# Concurrency demos

### From HaskellWiki

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− | [[ | + | This page collects examples of concurrent and parallel programming in Haskell. |

− | [[ | + | |

+ | == Examples == | ||

+ | |||

+ | * [[/Zeta |Riemann's Zeta function approximation]] | ||

+ | * [[/Graceful exit|Signal that you want to gracefully exit another thread]] | ||

+ | * [[/Two reader threads|Passing messages across a single chan to two reades]] | ||

+ | |||

+ | == More examples == | ||

A large range of small demonstration programs for using concurrent and | A large range of small demonstration programs for using concurrent and | ||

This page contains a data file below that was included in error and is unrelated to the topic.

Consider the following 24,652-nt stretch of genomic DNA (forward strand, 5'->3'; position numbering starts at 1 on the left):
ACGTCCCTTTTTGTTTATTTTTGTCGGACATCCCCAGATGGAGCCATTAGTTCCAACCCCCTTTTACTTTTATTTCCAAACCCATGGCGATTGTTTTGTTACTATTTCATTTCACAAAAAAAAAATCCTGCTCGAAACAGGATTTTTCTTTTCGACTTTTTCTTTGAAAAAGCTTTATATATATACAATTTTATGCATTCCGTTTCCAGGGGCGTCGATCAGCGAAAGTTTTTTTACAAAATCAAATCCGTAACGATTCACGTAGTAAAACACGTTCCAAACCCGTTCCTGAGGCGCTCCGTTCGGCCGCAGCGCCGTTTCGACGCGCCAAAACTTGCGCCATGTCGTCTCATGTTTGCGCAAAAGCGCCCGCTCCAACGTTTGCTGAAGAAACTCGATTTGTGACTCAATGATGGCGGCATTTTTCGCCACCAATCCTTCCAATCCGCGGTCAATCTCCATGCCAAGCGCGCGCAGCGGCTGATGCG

parallel Haskell are in the Haskell [http://darcs.haskell.org/testsuite/tests/ghc-regress/concurrent/should_run/ concurrency regression tests]. In particular, they show the use of <hask>MVars</hask> and <hask>forkIO</hask>. | parallel Haskell are in the Haskell [http://darcs.haskell.org/testsuite/tests/ghc-regress/concurrent/should_run/ concurrency regression tests]. In particular, they show the use of <hask>MVars</hask> and <hask>forkIO</hask>. | ||

− | + | [[Category:Tutorials]] | |

− | + | [[Category:Code]] | |

− | + |

## Revision as of 01:56, 13 December 2006

This page collects examples of concurrent and parallel programming in Haskell.

## 1 Examples

- Riemann's Zeta function approximation
- Signal that you want to gracefully exit another thread
- Passing messages across a single chan to two reades

## 2 More examples

A large range of small demonstration programs for using concurrent and

parallel Haskell are in the Haskell concurrency regression tests. In particular, they show the use ofMVars

forkIO